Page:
No datasets were generated or analysed during the current study.

Abbreviations

AKT:

AKT serine/threonine kinase

ATCC:

American Type Culture Collection

BCA:

Bicinchoninic acid

BRCA:

Breast Cancer

BSA:

Bovine Serum Albumin

CALU:

Calumenin

CPTAC:

Clinical Proteome Tumor Analysis Consortium

CREC:

Ca 2+ -binding protein of 45 kDa, reticulocalbin, ER Ca 2+ -binding protein of 55 kDa, calumenin

CXCL:

C-X-C motif Chemokine Ligand

DAB:

Diaminobenzidine

DAPI:

4’,6-diamidino-2-phenylindole

DEGs:

Differentially expressed genes

ECL:

Enhanced chemiluminescence

EdU:

5-ethynyl-2’-deoxyuridine

EGFR:

Epidermal growth factor receptor

ELISA:

Enzyme-linked immunosorbent assay

EMT:

Epithelial-mesenchymal transition

ERK:

Extracellular signal-egulated kinase

ES:

Enrichment score

FGFR2:

Fibroblast Growth Factor Receptor 2

GO:

Gene Ontology

GSEA:

Gene Set Enrichment Analysis

GSK3β:

Glycogen synthase kinase-3β

HBE:

Human bronchial epithelial cells

HGF:

Hematopoietic growth factor

HIF:

Hypoxia-inducible factor

HNSC:

Head and Neck Squamous Cancer

HSPA:

Heat Shock Protein A

IF:

Immunofluorescence

IFNA:

Interferon A

IL17:

Interleukin17

ILK:

Integrin-linked kinase

IPA:

Ingenuity Pathway Analysis

KEGG:

Kyoto Encyclopedia of Genes and Genomes

KRAS:

V-Ki-ras2 Kirsten rat sarcoma viral oncogene homolog

LUAD:

Lung adenocarcinoma

MAPK:

Mitogen-activated protein kinase

MMP-13:

Matrix metalloproteinase13

NOD1/2:

Nucleotide-Binding Oligomerization Domain 1/2

NRF2:

Nuclear factor erythroid 2-related factor 2

NSCLC:

Non-small cell lung cancer

PBS:

Phosphate buffer saline

PDOs:

Patient-derived organoids

PKA:

Protein kinase A signaling

PMSF:

Phenylmethylsulfonyl fluoride

PPI:

Protein-protein interaction

PRGs:

Pyroptosis related genes

PTEN:

Phosphatase and tensin homolog

RIPA:

Radio immunoprecipitation assay

SR:

Sarcoplasmic reticulum

TCGA:

The Cancer Genome Atlas

TF:

Tissue factor

TIMER:

Tumor IMmune Estimation Resource

TNF:

Tumor necrosis factor

TP53:

Tumor protein P53

TSLP:

Thymic stromal lymphopoietin

TSP1:

Thrombospondin-1

VEGF:

vascular endothelial growth factor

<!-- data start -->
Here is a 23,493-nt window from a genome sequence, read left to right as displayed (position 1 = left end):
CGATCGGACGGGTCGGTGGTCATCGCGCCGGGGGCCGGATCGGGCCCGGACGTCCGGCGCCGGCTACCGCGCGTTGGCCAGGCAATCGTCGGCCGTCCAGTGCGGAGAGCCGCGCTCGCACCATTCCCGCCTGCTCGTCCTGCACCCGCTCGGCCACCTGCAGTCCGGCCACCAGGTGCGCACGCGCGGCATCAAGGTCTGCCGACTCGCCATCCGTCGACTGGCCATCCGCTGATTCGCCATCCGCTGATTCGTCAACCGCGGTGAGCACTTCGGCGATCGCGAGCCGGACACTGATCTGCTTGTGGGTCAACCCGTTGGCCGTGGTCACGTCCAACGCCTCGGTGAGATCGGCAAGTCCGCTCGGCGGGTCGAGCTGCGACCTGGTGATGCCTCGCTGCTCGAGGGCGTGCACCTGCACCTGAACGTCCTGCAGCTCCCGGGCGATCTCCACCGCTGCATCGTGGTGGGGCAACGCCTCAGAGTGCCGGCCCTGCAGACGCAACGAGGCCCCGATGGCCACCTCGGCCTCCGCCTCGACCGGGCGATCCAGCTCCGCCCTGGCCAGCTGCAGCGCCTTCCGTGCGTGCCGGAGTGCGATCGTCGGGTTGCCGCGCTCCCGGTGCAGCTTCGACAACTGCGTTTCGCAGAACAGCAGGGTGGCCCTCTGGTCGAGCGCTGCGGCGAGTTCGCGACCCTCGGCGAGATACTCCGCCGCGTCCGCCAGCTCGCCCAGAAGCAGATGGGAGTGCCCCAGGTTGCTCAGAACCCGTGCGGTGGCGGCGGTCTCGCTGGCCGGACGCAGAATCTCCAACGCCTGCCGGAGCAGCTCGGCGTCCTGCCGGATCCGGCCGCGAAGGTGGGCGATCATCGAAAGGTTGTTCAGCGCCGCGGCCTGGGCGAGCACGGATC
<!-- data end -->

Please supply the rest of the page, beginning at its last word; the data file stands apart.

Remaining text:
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Acknowledgements

We are grateful to all co-authors of this study.

Funding

This study was supported by the National Natural Science Foundation of China (82370725, 82371604, 82271622, 82071569, 82070756, 82102395, 82200049, and 82101639); the Shandong Provincial Natural Science Foundation (ZR2021QH083, ZR2021ZD35, ZR2022QH349, ZR2022QH374, and ZR2023QH316); the Shandong Province Medical and Health Development Plan(202304020860, and 202303111477); the Jinan Science and Technology Plan Project (202134046, 202019064, 202328033, and 202328037); the Jinan Municipal Health Commission Big Data Technology Program(2023-YBD-2-02); the Jinan Key Laboratory of Medical Sciences Foundation (20211201); the Jinan Talent Development Special Fund (2021GXRC018); the Evergreen Tree “Excellent Young and Middle-aged Doctors Training Project of Central Hospital Affiliated with Shandong First Medical University (GDRC2021002); Shandong provincial colleges and universities youth innovation technology support program (2023KJ181) and the Introduced Talents of Jinan Central Hospital (YJRC2021011).

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Authors

Contributions

L.Y. and W.Q. provided the study design. Z.H., J.Y.J. and J.X.Z analyzed the data. L.Y. performed the experiments. L.Y. and S.S.N. write, edite, and proof the manuscript. All authors reviewed the manuscript and all authors approved the final submitted version of the manuscript.

Corresponding authors

Correspondence to Qiang Wan or Yi Liu.

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The study protocol was approved by the Ethics Committee of Jinan Central Hospital Affiliated to Shandong First Medical University, with the Ethics Approval Number SZR2022-015-01. Written informed consent was obtained from LUAD patients before research. The authors confirm that all experiments were performed in accordance with Chinese guidelines and regulations for scientific and ethical experimentation.

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Supplementary Material 1: Fig S1.

High expression of CALU in LUAD patients is associated with poor prognosis. Fig S2. CALU knockdown inhibits proliferation and migration in H1299 cells. Fig S3. The signaling pathways which are activated after CALU knocking down. Fig S4. Roles of tissue factor in cancer. Fig S5. NOD1/2 signaling pathway. Fig S6. Protein kinase A signaling pathway

Supplementary Material 2: Additional file 2:

RNA sequencing Analysis of CALU

Supplementary Material 3

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Li, Y., Sun, S., Zhang, H. et al. CALU promotes lung adenocarcinoma progression by enhancing cell proliferation, migration and invasion. Respir Res 25, 267 (2024). https://doi.org/10.1186/s12931-024-02901-3